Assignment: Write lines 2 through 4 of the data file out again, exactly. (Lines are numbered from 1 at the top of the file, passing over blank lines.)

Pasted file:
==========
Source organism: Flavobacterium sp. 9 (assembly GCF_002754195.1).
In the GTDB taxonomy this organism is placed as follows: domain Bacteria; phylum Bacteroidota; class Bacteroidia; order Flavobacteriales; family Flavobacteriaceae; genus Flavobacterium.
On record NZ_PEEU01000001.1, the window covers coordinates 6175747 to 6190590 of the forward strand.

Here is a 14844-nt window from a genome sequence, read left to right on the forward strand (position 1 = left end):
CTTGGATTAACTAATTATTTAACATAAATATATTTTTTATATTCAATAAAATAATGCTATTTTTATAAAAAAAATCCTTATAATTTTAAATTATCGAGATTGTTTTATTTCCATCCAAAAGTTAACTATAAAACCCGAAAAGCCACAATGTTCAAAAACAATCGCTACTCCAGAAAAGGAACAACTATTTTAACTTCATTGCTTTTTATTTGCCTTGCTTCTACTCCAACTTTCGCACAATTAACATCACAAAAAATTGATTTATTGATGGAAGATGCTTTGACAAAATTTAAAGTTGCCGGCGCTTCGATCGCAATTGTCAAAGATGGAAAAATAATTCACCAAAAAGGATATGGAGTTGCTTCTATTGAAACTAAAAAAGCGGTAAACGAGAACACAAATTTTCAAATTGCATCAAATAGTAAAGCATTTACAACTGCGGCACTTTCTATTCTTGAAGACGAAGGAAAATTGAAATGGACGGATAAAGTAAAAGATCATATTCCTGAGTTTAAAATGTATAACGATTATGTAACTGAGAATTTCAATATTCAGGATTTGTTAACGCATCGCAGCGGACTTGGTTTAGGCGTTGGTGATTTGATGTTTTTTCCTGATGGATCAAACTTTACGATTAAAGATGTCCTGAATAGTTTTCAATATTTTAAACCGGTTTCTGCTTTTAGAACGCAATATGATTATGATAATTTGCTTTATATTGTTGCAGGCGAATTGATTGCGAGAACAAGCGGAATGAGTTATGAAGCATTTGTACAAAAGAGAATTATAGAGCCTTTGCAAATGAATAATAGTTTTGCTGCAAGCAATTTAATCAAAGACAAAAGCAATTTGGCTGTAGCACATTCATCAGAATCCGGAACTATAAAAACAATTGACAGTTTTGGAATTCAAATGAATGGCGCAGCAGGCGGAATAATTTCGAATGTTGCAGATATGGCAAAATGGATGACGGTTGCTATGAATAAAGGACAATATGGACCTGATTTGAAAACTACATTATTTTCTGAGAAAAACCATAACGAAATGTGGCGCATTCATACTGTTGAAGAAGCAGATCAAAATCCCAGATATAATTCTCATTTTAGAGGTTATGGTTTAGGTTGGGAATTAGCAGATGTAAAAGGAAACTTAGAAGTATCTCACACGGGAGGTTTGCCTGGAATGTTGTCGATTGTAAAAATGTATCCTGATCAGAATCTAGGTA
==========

In the GTDB taxonomy this organism is placed as follows: domain Bacteria; phylum Bacteroidota; class Bacteroidia; order Flavobacteriales; family Flavobacteriaceae; genus Flavobacterium.
On record NZ_PEEU01000001.1, the window covers coordinates 6175747 to 6190590 of the forward strand.

Here is a 14844-nt window from a genome sequence, read left to right on the forward strand (position 1 = left end):